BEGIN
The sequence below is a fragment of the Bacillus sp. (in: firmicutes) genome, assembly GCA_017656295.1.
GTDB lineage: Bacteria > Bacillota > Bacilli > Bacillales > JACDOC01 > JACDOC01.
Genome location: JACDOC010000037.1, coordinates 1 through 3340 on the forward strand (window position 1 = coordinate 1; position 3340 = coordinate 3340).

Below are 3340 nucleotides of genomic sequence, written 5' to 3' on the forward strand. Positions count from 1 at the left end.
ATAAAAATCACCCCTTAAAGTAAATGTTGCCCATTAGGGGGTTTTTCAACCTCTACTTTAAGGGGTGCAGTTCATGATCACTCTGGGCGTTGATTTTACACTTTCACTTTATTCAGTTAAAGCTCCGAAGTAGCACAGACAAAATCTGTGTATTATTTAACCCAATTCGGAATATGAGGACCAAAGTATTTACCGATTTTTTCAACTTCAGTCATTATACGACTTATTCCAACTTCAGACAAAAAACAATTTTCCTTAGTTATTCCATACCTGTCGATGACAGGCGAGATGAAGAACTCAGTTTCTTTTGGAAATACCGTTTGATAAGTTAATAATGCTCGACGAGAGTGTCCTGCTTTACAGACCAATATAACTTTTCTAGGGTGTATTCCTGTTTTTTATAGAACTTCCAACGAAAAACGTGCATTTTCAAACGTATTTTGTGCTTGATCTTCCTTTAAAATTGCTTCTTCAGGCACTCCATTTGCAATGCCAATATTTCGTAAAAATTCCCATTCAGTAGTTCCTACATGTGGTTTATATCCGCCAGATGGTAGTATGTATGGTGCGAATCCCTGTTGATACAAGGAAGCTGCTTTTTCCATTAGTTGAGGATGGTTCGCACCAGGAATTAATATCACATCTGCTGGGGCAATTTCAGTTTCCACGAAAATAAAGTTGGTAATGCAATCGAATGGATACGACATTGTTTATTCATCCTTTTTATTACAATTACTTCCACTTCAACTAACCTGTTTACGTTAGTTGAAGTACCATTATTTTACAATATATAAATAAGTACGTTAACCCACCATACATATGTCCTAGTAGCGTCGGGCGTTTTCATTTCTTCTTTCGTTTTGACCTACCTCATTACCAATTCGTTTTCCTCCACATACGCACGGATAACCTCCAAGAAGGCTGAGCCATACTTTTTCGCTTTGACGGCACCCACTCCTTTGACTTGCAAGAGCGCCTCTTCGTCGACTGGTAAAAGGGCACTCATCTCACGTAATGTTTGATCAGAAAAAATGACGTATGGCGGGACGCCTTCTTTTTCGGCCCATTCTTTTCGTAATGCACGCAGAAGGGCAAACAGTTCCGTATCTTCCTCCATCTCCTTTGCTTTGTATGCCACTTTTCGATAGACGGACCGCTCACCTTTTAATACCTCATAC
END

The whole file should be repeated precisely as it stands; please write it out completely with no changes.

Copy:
The sequence below is a fragment of the Bacillus sp. (in: firmicutes) genome, assembly GCA_017656295.1.
GTDB lineage: Bacteria > Bacillota > Bacilli > Bacillales > JACDOC01 > JACDOC01.
Genome location: JACDOC010000037.1, coordinates 1 through 3340 on the forward strand (window position 1 = coordinate 1; position 3340 = coordinate 3340).

Below are 3340 nucleotides of genomic sequence, written 5' to 3' on the forward strand. Positions count from 1 at the left end.
ATAAAAATCACCCCTTAAAGTAAATGTTGCCCATTAGGGGGTTTTTCAACCTCTACTTTAAGGGGTGCAGTTCATGATCACTCTGGGCGTTGATTTTACACTTTCACTTTATTCAGTTAAAGCTCCGAAGTAGCACAGACAAAATCTGTGTATTATTTAACCCAATTCGGAATATGAGGACCAAAGTATTTACCGATTTTTTCAACTTCAGTCATTATACGACTTATTCCAACTTCAGACAAAAAACAATTTTCCTTAGTTATTCCATACCTGTCGATGACAGGCGAGATGAAGAACTCAGTTTCTTTTGGAAATACCGTTTGATAAGTTAATAATGCTCGACGAGAGTGTCCTGCTTTACAGACCAATATAACTTTTCTAGGGTGTATTCCTGTTTTTTATAGAACTTCCAACGAAAAACGTGCATTTTCAAACGTATTTTGTGCTTGATCTTCCTTTAAAATTGCTTCTTCAGGCACTCCATTTGCAATGCCAATATTTCGTAAAAATTCCCATTCAGTAGTTCCTACATGTGGTTTATATCCGCCAGATGGTAGTATGTATGGTGCGAATCCCTGTTGATACAAGGAAGCTGCTTTTTCCATTAGTTGAGGATGGTTCGCACCAGGAATTAATATCACATCTGCTGGGGCAATTTCAGTTTCCACGAAAATAAAGTTGGTAATGCAATCGAATGGATACGACATTGTTTATTCATCCTTTTTATTACAATTACTTCCACTTCAACTAACCTGTTTACGTTAGTTGAAGTACCATTATTTTACAATATATAAATAAGTACGTTAACCCACCATACATATGTCCTAGTAGCGTCGGGCGTTTTCATTTCTTCTTTCGTTTTGACCTACCTCATTACCAATTCGTTTTCCTCCACATACGCACGGATAACCTCCAAGAAGGCTGAGCCATACTTTTTCGCTTTGACGGCACCCACTCCTTTGACTTGCAAGAGCGCCTCTTCGTCGACTGGTAAAAGGGCACTCATCTCACGTAATGTTTGATCAGAAAAAATGACGTATGGCGGGACGCCTTCTTTTTCGGCCCATTCTTTTCGTAATGCACGCAGAAGGGCAAACAGTTCCGTATCTTCCTCCATCTCCTTTGCTTTGTATGCCACTTTTCGATAGACGGACCGCTCACCTTTTAATACCTCATAC